The third plot type in science fiction is the time travel story. Ever since H. G. Wells created the form with The Time Machine, readers have evidenced a continuing interest in the subject. One reason for this popularity is that the science of time-space is so esoteric, so intangible, that a writer can formulate a "wonderful new discovery" to justify the existence of the time machine and place his story at any point in history: today, tomorrow, next week, a hundred years from now, or a hundred years ago, making for varied and vivid backgrounds and plots. Too, because time travel stories deal with a quantity which people are familiar with—minutes, hours, memories—it seems more real than a story based on science beyond their understanding.
A time machine can operate in several ways. If the story purpose is best suited by a machine that will only carry passengers into the past (Harry Harrison's The Technicolor Time Machine), the writer need only say so. If he wants a machine that only travels into the future (Wilson Tucker's The Year of the Quiet Sun) and then back to the starting point, or if he wants a machine capable of forward and backward time travel, he need only inform the reader, briefly, of the machine's limitations or abilities.
Trips into the future require the same extrapolated background we have discussed. Trips into the past require a background for the proper period; this can easily be researched in any library with a good selection of historical reference texts.
Only one main brand of error is endemic to the time travel tale: the time paradox. The term is best explained through examples, which are limitless. For instance:
If you traveled back to last Thursday morning in a time machine and met yourself back then and told yourself to invest in a certain company because their stock would soar during the next week, what would happen if the Early You did as the Later You wished? When the Later You returned to the present, would he find himself rich? Or perhaps, while the Early You was running to the stock broker, he was stricken by an automobile and suffered two broken legs. When the Later You returned to the present, would he find himself with two broken legs? Perhaps you would end up hospitalized, never having been able to make the trip in the first place because your legs were broken a week ago. Yet, if you had never taken the time trip, you wouldn't have sent your Early Self into the path of the car and would not have broken legs. Yet, if you did make the trip, and had the broken legs, you couldn't have made the trip because of the broken legs and...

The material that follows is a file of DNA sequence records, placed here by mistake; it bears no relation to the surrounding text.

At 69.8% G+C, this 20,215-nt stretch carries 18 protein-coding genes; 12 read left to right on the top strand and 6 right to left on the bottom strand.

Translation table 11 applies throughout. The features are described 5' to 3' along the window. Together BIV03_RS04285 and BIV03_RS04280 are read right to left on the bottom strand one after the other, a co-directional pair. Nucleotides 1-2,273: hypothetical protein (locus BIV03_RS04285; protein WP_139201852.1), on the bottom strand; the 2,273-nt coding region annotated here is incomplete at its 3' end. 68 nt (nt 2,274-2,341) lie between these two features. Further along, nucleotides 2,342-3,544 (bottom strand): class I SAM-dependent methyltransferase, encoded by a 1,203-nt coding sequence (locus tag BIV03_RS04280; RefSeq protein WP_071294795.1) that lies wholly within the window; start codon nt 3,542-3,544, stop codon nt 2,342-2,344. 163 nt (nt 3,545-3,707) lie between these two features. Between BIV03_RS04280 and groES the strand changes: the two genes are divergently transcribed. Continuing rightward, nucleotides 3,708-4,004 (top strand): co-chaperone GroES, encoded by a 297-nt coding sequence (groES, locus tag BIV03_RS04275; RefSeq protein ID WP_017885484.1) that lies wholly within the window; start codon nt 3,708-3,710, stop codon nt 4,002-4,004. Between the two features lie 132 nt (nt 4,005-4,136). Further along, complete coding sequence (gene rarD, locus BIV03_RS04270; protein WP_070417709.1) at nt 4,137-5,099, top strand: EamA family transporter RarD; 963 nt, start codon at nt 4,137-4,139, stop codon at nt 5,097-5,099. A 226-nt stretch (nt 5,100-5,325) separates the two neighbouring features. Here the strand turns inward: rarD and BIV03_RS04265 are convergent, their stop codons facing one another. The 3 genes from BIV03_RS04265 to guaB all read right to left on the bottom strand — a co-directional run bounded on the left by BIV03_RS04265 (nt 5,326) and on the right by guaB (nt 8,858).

Do you see what a time paradox is?
Suppose your hero went back in time and killed the villain ten years in the past. The villain would cease to exist at that point. Any children he had fostered would cease to exist if they had not been fathered before that day ten years ago. Did you really mean to kill his innocent children as well as him?
Or suppose you traveled back in time and married your great-grandmother. Would you be your own great-grandfather?
If you returned again and again to the same general period in time, wouldn't there be a whole crowd of you walking around?
If you go into the future and see something unpleasant in your own life, and you come back to the present to make sure that the future thing never happens—can you really hope to change the future? If you've already seen yourself dying in a wrecked automobile, can you return to the present and avoid that accident? If you've seen it, isn't it already predestined?
To better understand the complications you must deal with in the time travel story, read Up the Line, a modern classic of the form by Robert Silverberg, published by Ballantine Books. Silverberg purposefully generates every conceivable time paradox and carries them all to their wildly absurd and fascinating conclusion.
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